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Ames Company in Woodland, California, has been manufacturing backflow prevention valves for the past 15 years. Ames' valves are unique because they are fabri­cated from steel, rather than cast iron. Over those 15 years the product has changed so that today Ames pro­duces a stainless steel valve that is the industry leader. Along the way we have tried a little bit of this and a little bit of that in order to make sure we had the right product on hand in the proper quantity to support cus­tomer demand. As you may imagine, the success of these programs were spotty at best.

A few years ago, our plant manager wound up in my office with a list of things he saw as impediments to managing the plant. A review of this list showed that a good portion of the issues concerned record-keeping, both the sheer amount of paper work and its accuraq'. We were able to categorize the concerns into four areas of focus:

1.        Procurement

2.        Scrap

3.        Labor reporting

4.        Assembly/shipping.


Approximately 80 percent of Ames' sales come from potable water backflow prevention devices. There are five series of valves, each consisting of several models. These valves are required to be serialized and individually tested. Test results are required to be recorded and they are monitored be several approval agencies (UL, EM, USSC). The remaining 20 percent of Ames sales come from OEM products, which do not require the same level of testing or record-keeping involved in the backflow product.


With help from senior management, a mission state­ment and corporate goals were developed and an action team, with members from key functional areas, was as­sembled. The plant manager, controller, MIS manager, and customer service manager were assigned as core team members. It was felt that a smaller core team would be more nimble. Other people would be moved on and off the team as the situation dictated. The same general plan of attack was used for each of the four categories identified above.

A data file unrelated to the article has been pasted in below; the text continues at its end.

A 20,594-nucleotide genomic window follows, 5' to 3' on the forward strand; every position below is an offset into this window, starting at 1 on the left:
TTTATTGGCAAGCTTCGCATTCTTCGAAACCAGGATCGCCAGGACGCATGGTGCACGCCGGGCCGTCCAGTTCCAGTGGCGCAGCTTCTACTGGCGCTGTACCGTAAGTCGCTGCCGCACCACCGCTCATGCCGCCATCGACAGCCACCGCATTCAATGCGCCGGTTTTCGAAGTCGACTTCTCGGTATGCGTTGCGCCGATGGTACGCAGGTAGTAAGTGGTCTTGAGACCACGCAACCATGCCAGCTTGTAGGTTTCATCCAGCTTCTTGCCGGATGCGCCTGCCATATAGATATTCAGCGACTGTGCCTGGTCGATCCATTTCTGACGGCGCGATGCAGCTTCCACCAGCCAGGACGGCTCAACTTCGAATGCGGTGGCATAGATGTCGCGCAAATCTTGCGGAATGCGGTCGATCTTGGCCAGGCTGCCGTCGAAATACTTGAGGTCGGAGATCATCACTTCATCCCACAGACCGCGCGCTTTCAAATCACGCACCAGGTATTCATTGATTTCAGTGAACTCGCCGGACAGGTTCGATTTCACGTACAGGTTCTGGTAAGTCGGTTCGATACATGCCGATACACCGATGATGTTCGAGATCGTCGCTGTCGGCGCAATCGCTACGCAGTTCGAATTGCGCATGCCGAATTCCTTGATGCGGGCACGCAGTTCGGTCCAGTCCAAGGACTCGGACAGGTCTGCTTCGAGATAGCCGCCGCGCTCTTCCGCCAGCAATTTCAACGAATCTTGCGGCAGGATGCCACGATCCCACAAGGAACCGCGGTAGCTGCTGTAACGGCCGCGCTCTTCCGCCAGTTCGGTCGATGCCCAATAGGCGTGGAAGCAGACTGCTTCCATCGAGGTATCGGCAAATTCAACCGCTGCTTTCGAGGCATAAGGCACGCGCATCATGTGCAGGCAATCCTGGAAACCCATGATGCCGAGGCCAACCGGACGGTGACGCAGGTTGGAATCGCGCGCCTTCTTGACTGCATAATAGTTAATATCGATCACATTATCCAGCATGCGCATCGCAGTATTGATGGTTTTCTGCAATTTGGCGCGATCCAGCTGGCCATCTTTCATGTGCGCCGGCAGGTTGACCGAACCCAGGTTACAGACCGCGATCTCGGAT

The first task was to decide what we needed to track and measure, in each of the four categories, to ensure we were meeting or moving toward the company's goals. This was more daunting than we first expected. A lot of tradi­tional measures were found to be inadequate for the task, and for the most part were eliminated. Some needed be retained because of legal or regulatory requirements.

Once we determined what was to be measured, how to collect the data became the next task. In general, it was felt that filling out forms was time-consuming, filled with errors, and easy to lose. We also knew that a great deal of the paperwork we were stuffing in file cabinets was being automatically tracked and stored by our ERP system. A rule of thumb was to use com­puterized data collection of some sort. We would then do away with the paperwork and see if it made any difference.

The final task was to determine how to sort and present that data so that management could determine how well we were meeting our goals, and if changes were required.

In this paper we will focus on the fourth area for improvement, assembly and shipping. A quick overview of the first three focus areas will help in understanding our approach.


We identified 22 forms and reports, and 8 people in­volved in the procurement process. After factoring in methods of the mode of transportation and the ven­dors' ability to deliver standardized containers, we de­veloped a two-track method for procurement. The first track was for vendors who could deliver standardized containers with their own transportation. By using dumb computer terminals attached to our mainframe, we reduced our paperwork from 22 items to 3, while requiring only 2 of our personnel. This was our pre­ferred method; however, a second method was neces­sary. Some of the material we procure does not fit in convenient containers because of size and weight. The second track, which uses the standard receiving pro­cess in our ERP system, was still able to reduce the form count to five and the personnel count to three. Differ­ent personnel are involved in each track. It is easier on our personnel if they have only one method to com­plete a task.

To Be Continued

For balance of this article, click on the below link:

Lean Manufacturing Articles and click on Series 12


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